One of the first steps would be to better constrain the atmospheric lifetime of SF6 (and friends) on Mars.
« Last Edit: 08/29/2022 05:51 am by Twark_Main »
"The search for a universal design which suits all sites, people, and situations is obviously impossible. What is possible is well designed examples of the application of universal principles." ~~ David Holmgren

Offline mike robel

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Re: Terraforming of Mars Ideas (and questions!)
« Reply #44 on: 08/29/2022 06:20 pm »
Does not contribute to the scientific discussion here, but a fun game to play for 1 to 5 players is https://boardgamegeek.com/boardgame/167791/terraforming-mars available from Sweden, various game stores, amazon, and even Target.  This is one of my favorite games to play and there are several expansions to include additional Mars maps, Venus, a prelude (to make games go faster), colonies, and Turmoil which adds trials and tribulations.

It can also be played in various digital forms.

There is also a card game version which I have not played.    https://www.fryxgames.se/produkt/terraforming-mars-ares-expedition/


Offline KelvinZero

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Re: Terraforming of Mars Ideas (and questions!)
« Reply #45 on: 09/01/2022 07:50 am »
You could make nanoballoon robots that replicate themselves from carbon and construct nanodiamonds they drop to the surface.
I had wondered about nano-balloon robots quite recently, or more specifically a " lighter than air liquid".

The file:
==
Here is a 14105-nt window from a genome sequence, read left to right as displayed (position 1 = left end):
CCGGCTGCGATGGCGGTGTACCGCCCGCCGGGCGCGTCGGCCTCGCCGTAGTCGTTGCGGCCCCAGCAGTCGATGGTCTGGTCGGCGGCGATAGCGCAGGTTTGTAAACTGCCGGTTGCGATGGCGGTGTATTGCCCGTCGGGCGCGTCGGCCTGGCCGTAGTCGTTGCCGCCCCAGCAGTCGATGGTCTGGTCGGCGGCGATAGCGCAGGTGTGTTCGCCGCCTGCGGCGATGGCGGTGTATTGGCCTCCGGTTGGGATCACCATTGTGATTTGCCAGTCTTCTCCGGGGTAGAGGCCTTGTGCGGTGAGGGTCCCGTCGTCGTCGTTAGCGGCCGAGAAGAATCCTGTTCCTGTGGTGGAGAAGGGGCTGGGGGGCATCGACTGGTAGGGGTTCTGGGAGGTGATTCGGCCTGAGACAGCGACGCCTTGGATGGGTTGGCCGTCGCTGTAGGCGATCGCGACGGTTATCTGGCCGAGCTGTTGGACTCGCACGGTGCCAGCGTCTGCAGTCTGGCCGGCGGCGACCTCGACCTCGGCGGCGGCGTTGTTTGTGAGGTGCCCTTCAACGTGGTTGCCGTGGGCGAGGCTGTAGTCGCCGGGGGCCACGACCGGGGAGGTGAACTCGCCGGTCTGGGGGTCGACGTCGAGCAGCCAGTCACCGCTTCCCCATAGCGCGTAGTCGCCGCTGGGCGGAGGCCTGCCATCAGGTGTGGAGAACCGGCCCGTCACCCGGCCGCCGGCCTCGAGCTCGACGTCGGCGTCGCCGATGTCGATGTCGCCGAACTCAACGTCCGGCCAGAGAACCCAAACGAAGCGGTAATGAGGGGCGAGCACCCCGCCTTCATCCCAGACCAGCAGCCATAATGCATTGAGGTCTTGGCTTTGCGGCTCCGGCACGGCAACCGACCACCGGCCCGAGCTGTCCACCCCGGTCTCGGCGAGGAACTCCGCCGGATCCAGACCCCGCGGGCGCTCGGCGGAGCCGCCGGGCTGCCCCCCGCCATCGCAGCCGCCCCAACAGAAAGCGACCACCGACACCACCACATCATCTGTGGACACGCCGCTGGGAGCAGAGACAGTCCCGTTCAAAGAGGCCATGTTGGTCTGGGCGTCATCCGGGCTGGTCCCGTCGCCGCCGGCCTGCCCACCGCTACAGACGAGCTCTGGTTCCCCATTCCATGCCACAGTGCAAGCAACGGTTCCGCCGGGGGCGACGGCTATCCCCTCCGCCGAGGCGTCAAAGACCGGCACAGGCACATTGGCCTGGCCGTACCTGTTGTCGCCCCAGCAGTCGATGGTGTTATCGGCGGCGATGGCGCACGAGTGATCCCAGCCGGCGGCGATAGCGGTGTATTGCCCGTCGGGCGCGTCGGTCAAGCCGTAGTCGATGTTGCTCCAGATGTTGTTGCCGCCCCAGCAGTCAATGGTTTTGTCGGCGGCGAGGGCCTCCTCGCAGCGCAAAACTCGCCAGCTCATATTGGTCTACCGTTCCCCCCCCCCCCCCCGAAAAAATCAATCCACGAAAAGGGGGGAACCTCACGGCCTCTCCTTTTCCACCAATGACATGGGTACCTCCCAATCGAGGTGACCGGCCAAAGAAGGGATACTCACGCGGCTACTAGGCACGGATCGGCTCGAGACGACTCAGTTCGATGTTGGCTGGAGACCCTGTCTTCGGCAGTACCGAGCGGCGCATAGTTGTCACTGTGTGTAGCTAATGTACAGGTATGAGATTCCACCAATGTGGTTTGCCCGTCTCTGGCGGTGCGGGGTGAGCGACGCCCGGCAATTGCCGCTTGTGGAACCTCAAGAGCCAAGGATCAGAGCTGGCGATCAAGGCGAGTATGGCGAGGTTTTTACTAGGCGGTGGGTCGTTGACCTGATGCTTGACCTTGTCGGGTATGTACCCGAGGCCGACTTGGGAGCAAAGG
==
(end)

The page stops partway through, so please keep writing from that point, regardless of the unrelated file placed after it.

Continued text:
Im not sure if my logic is correct, but I think instead of having an atmosphere that gradually thins to nothing you could fill a crater or canyon with a lighter than air liquid and trap an atmosphere beneath it. The compressed air beneath is denser than the liquid but above could be pure vacuum.
..or maybe it would just form a whirlpool hole and the air would gush through it.

If the balloon-layer is "lighter than air", then it's not significantly compressing the atmosphere. So the air beneath would expand up and out (pushing up the "liquid") until it matches the density of the balloon-layer. At that point, the balloons and top-most air would mix freely, and the air would be able to disperse, further lowering the pressure of the air beneath; rinse and repeat until there's nothing left but the nano-balloons sitting on the ground.

The only way to prevent it would be if the nano-bots secured the balloons together into a coherent, air-tight layer. Which is just a membrane again.

So the question just becomes "could we use nanobots to make a membrane of arbitrarily large size?"

Im not convinced of my own idea, but your intuition might not be strictly correct either. It may not do much to hold in pressure but it could reduce the height at which a wall in needed to hold the atmosphere in by hundreds of kilometers.

Just using the example of earth pressure where we have 10 tons of atmosphere sitting above every square meter. Maybe the first 9 tons fits into the first 20km or so (thats a guess) but then it just goes on and on. Your lighter than air liquid could still be lighter at that height. If this layer is thick enough to provide one ton of pressure its weight could equal what the hundreds of km of ever thinning atmosphere would have produced. I don't think there is any particular reason for the atmosphere to push through it, because it is lighter at the boundary and that is all that matters

(apart from all sorts of whether effects and whirlpools forming etc. Im only arguing at a spherical cow level)

edit: and sure, it could have some sort of surface-tension or other sort of clingyness. It has to be at least non-permeable to gasses, not with many gaps like a ball pit.
« Last Edit: 09/01/2022 07:59 am by KelvinZero »